How to be true to who you really are
Have you ever met a dwarf, or a good spirit? Let me tell you about this one.
Every farm, maybe every place needs one. For the farm where I currently stay, it is Hans-Oskar. He is a neighbour, in his sixties, small, with white hair and beard and a pot belly, just like a proper dwarf. Every other day he materialises, and whatever problem he finds, he solves. He mostly maintains the old tractors. He is not paid and was never asked for help but his assistance has become crucial.
Then again, like a proper dwarf, he’s a bit weird. Comes into the kitchen without knocking, eats without washing his hands, makes jokes that nobody laughs about. But he is very kind. Turns out that he owns three guitars and plays them all, and because I wanted to make some music, he lent me one.
It was Midsommar last weekend and he was invited for coffee and later for dinner. At some point he showed me some youtube videos of songs he likes to listen to and plays himself. There was American blues, and there were Mexican Rancheras. I was impressed.
Later in the evening he made music himself. It’s a bit weird to hear “Bed of Roses” sung by a white-haired pot-bellied dwarf with a deep Finnish accent, but it fit well into the whole atmosphere. He also sang “You raise me up” (Yooh raas mee upp), first in English and then in Swedish. We sat around the dinner table and joined in a bit, and when he had finished, we clapped.
I asked him who wrote the Swedish part. He said he had done it himself.
I asked: So you are not only a musician, but even a poet!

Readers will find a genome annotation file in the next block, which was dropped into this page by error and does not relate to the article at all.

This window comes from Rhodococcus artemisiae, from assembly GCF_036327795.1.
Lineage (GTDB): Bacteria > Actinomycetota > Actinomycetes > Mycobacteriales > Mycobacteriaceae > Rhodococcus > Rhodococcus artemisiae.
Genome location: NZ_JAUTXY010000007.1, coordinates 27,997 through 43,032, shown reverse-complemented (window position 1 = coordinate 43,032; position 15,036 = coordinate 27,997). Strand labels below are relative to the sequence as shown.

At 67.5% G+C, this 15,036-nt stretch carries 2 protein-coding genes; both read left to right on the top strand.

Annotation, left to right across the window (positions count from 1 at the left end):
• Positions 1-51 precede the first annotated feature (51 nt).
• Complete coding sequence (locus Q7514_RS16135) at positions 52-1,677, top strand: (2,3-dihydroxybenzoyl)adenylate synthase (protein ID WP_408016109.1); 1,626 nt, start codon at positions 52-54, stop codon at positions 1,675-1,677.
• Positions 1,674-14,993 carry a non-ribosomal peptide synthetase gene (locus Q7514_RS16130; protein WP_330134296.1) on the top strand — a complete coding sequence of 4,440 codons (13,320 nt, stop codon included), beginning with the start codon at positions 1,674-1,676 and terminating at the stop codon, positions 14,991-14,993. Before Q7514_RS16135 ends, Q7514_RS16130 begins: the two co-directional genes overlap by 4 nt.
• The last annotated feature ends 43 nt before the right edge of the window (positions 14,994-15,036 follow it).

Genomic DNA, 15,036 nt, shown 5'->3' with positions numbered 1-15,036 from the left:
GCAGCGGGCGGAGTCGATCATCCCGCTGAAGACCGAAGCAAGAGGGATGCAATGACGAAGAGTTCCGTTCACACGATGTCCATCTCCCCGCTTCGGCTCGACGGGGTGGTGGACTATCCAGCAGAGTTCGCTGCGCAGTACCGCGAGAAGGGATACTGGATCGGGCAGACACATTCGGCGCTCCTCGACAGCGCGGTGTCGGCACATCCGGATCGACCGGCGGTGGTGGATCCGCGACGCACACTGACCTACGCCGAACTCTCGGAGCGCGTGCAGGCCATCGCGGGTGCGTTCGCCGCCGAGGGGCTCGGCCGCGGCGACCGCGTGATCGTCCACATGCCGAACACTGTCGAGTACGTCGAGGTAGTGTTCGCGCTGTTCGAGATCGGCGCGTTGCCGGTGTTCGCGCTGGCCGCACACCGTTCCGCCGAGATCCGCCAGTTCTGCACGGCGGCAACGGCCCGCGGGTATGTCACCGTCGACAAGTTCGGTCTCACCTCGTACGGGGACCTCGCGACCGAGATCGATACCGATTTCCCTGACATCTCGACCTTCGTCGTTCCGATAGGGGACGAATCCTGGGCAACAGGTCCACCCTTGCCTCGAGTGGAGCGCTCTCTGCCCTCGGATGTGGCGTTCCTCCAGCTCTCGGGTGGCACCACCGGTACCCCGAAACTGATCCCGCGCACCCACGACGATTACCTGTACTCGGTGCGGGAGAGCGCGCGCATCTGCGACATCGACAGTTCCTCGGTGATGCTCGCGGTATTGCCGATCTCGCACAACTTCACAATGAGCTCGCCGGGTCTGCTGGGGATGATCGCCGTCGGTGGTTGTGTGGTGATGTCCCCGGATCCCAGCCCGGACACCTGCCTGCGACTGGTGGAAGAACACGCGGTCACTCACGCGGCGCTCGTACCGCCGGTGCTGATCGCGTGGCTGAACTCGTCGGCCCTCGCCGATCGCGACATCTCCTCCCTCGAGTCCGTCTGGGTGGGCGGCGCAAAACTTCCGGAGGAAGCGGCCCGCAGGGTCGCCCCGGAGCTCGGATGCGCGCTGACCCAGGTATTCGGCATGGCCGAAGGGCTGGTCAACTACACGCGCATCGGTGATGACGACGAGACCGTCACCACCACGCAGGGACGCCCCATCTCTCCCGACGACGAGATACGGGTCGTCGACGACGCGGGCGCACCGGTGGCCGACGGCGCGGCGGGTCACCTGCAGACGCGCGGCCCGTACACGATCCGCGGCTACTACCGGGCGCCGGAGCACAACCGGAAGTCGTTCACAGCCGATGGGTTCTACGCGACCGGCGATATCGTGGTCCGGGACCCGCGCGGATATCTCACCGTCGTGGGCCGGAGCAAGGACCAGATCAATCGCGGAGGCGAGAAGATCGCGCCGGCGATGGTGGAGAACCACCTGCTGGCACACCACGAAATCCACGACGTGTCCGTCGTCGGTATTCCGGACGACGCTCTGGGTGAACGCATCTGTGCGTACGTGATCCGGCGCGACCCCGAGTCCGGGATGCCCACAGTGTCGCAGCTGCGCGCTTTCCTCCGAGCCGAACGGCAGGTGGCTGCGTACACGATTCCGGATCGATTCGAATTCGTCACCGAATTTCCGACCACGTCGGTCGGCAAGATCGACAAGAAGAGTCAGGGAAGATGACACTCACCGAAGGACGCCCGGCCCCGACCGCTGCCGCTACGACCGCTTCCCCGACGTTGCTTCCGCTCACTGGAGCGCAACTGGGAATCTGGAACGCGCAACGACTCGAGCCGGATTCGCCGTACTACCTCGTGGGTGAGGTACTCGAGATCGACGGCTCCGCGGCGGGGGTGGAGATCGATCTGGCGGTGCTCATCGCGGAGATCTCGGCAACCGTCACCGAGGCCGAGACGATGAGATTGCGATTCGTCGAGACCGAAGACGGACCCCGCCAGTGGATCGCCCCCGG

You know what he said: Yes! And everybody laughed. Because especially here in Sweden it is common to dismiss it if somebody makes a compliment. Everybody expected him to say: Oh no, I am not a poet, I am not even good in poetry, this is just amateur stuff… Instead he was true to what he did and what he was complimented for.
That is very important and very healthy. It might seem modest to reject it if somebody says we did something well or we look good or we have a special talent. But we need to acknowledge our abilities, too.
Are you up for a challenge?
Next time, when somebody says that you look beautiful, just say Thank You! Next time, when somebody admires your work, don’t tell them that it’s nothing or that it could be better. Say Thank You. Next time when somebody says that you are not only an insurance agent but also a chef, not only a mother but also a magician, not only a mechanic but also a songwriter – don’t dismiss it. Say yes! Like the dwarf who honours his talents. It feels really good!
Will you? Let us know in the comments below!
All news straight to your inbox – with love? Sign up for updates.